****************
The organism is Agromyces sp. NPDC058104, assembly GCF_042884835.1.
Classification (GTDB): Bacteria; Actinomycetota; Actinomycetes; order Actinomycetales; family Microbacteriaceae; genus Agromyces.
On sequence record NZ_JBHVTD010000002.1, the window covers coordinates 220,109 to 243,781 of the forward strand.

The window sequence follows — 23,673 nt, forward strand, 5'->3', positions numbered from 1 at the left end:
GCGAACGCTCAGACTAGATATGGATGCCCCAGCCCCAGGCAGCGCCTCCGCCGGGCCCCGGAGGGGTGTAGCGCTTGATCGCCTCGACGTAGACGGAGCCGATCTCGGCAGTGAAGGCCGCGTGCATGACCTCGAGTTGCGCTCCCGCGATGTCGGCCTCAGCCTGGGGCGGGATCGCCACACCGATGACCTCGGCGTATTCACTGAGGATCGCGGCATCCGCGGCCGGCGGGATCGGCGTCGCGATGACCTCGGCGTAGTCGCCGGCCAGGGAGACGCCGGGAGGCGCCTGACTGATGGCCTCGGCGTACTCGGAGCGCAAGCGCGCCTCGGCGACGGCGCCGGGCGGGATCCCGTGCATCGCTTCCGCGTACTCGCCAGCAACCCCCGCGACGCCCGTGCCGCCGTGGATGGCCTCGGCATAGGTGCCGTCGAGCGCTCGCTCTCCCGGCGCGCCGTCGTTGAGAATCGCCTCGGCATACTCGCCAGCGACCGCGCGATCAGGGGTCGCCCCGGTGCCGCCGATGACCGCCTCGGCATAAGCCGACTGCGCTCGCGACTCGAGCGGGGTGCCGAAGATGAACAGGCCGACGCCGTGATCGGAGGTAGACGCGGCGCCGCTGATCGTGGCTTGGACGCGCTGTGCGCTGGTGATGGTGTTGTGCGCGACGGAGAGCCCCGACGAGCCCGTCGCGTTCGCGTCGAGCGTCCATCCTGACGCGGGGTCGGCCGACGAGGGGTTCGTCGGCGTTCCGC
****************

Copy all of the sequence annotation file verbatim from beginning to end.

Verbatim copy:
The organism is Agromyces sp. NPDC058104, assembly GCF_042884835.1.
Classification (GTDB): Bacteria; Actinomycetota; Actinomycetes; order Actinomycetales; family Microbacteriaceae; genus Agromyces.
On sequence record NZ_JBHVTD010000002.1, the window covers coordinates 220,109 to 243,781 of the forward strand.

The window sequence follows — 23,673 nt, forward strand, 5'->3', positions numbered from 1 at the left end:
GCGAACGCTCAGACTAGATATGGATGCCCCAGCCCCAGGCAGCGCCTCCGCCGGGCCCCGGAGGGGTGTAGCGCTTGATCGCCTCGACGTAGACGGAGCCGATCTCGGCAGTGAAGGCCGCGTGCATGACCTCGAGTTGCGCTCCCGCGATGTCGGCCTCAGCCTGGGGCGGGATCGCCACACCGATGACCTCGGCGTATTCACTGAGGATCGCGGCATCCGCGGCCGGCGGGATCGGCGTCGCGATGACCTCGGCGTAGTCGCCGGCCAGGGAGACGCCGGGAGGCGCCTGACTGATGGCCTCGGCGTACTCGGAGCGCAAGCGCGCCTCGGCGACGGCGCCGGGCGGGATCCCGTGCATCGCTTCCGCGTACTCGCCAGCAACCCCCGCGACGCCCGTGCCGCCGTGGATGGCCTCGGCATAGGTGCCGTCGAGCGCTCGCTCTCCCGGCGCGCCGTCGTTGAGAATCGCCTCGGCATACTCGCCAGCGACCGCGCGATCAGGGGTCGCCCCGGTGCCGCCGATGACCGCCTCGGCATAAGCCGACTGCGCTCGCGACTCGAGCGGGGTGCCGAAGATGAACAGGCCGACGCCGTGATCGGAGGTAGACGCGGCGCCGCTGATCGTGGCTTGGACGCGCTGTGCGCTGGTGATGGTGTTGTGCGCGACGGAGAGCCCCGACGAGCCCGTCGCGTTCGCGTCGAGCGTCCATCCTGACGCGGGGTCGGCCGACGAGGGGTTCGTCGGCGTTCCGC